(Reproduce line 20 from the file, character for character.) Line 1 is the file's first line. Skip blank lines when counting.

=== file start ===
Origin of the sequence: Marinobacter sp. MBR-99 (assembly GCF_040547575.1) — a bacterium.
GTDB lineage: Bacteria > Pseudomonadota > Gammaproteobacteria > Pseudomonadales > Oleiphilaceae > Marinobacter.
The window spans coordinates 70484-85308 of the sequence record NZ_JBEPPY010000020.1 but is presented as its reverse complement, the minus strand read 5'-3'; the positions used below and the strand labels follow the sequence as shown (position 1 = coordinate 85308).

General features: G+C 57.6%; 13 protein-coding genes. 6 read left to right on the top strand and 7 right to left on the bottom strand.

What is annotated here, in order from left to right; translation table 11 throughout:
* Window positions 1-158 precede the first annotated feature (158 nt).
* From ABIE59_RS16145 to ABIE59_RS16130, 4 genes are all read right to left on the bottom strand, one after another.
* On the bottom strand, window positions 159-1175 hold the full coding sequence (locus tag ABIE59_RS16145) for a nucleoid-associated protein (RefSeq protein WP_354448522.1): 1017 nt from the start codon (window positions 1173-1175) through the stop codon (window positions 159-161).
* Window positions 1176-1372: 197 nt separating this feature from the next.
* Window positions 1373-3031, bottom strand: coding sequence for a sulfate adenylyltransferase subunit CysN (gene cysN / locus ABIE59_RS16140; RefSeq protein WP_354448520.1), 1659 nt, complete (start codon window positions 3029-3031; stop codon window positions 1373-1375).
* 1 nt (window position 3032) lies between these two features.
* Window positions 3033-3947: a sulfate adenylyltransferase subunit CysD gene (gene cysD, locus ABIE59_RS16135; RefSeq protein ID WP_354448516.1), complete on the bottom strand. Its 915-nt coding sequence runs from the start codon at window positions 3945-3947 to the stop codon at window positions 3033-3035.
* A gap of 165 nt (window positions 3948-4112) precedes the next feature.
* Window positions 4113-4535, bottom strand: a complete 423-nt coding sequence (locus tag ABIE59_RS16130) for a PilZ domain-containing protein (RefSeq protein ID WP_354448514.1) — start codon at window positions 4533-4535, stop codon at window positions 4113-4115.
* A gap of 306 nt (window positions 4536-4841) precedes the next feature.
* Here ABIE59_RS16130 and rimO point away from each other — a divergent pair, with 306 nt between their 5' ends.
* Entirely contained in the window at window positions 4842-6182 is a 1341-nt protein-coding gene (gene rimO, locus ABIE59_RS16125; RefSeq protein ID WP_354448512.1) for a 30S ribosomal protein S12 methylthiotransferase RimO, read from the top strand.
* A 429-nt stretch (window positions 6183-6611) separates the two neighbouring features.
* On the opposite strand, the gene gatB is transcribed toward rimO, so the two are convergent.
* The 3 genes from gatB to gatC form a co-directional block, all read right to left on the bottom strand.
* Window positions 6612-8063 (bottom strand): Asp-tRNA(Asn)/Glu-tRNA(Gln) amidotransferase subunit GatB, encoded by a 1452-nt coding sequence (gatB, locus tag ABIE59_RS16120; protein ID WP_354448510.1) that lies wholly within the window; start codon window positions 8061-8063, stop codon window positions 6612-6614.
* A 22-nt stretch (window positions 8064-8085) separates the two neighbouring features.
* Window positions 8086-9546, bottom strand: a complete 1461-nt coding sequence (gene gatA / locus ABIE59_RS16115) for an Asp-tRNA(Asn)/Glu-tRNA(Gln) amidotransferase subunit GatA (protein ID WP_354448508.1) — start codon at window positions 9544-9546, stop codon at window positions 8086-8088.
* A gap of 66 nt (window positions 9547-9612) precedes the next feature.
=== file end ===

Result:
* The 3 genes from gatB to gatC form a co-directional block, all read right to left on the bottom strand.